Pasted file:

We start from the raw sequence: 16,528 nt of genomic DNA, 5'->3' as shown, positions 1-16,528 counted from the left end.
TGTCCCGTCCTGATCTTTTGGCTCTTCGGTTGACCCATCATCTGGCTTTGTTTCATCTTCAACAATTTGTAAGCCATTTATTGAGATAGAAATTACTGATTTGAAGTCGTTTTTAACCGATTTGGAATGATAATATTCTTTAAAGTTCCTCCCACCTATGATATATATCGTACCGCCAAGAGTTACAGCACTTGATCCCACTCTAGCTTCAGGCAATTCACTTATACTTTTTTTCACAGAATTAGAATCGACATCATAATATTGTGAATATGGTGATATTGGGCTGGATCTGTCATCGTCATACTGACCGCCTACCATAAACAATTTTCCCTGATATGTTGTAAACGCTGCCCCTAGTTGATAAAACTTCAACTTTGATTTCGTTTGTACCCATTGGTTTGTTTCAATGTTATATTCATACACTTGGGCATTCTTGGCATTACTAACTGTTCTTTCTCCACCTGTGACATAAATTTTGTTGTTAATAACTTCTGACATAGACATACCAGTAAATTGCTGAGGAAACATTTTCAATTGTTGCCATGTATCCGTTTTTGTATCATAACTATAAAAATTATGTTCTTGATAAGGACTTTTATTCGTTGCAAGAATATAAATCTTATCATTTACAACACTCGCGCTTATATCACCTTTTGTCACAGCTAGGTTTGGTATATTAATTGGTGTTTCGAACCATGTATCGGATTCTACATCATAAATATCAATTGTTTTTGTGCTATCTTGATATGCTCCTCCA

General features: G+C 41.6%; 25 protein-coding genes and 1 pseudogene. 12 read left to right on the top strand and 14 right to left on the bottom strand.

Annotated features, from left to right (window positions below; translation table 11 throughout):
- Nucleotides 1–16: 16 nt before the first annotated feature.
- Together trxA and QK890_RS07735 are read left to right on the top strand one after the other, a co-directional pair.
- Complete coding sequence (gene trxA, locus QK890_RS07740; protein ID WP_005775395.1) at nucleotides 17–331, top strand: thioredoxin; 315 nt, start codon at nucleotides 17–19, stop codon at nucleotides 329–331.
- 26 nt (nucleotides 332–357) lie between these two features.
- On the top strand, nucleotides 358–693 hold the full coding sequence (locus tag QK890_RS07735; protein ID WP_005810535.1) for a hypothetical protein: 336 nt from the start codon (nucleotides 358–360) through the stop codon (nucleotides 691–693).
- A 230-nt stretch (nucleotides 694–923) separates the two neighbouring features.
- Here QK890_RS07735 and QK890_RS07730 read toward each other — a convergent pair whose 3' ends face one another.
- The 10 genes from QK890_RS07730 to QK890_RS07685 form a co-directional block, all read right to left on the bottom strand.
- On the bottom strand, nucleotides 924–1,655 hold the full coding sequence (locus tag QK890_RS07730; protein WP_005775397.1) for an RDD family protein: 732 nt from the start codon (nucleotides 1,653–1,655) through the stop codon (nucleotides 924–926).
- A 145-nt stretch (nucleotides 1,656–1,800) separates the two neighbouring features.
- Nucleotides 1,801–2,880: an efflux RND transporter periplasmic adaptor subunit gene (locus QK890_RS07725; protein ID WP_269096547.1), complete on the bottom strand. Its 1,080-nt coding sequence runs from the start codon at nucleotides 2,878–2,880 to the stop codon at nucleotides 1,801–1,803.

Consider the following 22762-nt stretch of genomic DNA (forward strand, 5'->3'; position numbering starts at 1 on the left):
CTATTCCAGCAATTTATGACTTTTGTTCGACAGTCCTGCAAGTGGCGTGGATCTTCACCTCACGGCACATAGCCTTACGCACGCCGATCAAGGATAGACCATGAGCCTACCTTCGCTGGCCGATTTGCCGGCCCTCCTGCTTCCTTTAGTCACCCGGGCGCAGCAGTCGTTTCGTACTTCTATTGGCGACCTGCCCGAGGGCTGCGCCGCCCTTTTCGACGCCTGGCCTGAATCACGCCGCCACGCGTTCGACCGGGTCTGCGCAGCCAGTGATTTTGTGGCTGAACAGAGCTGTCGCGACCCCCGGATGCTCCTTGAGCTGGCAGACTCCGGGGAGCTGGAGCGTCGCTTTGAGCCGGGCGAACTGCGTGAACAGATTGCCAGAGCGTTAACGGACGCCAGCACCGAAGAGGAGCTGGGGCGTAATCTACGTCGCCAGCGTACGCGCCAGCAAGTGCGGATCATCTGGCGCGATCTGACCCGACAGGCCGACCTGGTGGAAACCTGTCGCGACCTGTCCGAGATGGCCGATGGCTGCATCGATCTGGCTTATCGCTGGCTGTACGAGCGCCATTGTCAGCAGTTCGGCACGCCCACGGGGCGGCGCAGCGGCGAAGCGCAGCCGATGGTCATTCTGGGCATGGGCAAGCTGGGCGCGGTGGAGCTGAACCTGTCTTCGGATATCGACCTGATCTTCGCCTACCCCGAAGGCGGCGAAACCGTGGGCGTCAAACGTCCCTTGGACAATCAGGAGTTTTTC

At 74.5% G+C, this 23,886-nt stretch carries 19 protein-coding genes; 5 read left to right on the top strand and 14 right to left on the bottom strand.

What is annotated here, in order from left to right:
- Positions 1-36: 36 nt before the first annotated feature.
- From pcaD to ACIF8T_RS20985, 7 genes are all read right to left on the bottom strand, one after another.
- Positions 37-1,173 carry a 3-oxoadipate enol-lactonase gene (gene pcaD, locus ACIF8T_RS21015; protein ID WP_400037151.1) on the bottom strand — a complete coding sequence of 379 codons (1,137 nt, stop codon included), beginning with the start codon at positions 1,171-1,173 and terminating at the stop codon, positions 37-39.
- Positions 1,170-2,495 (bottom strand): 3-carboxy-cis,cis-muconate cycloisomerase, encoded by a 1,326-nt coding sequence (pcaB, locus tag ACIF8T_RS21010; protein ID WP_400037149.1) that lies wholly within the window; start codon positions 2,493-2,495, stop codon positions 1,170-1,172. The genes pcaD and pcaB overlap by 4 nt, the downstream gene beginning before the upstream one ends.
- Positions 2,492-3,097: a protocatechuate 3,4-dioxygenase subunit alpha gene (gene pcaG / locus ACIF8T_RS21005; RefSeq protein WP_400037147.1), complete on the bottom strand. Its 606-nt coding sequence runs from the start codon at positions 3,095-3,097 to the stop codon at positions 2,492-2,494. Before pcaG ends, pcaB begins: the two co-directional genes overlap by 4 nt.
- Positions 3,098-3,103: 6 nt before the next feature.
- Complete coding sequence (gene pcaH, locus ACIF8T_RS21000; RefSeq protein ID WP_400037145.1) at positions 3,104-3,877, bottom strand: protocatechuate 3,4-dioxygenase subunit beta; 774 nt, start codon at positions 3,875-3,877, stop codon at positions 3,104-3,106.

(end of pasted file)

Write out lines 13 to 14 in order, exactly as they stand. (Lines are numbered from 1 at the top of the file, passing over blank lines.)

- On the bottom strand, nucleotides 924–1,655 hold the full coding sequence (locus tag QK890_RS07730; protein WP_005775397.1) for an RDD family protein: 732 nt from the start codon (nucleotides 1,653–1,655) through the stop codon (nucleotides 924–926).
- A 145-nt stretch (nucleotides 1,656–1,800) separates the two neighbouring features.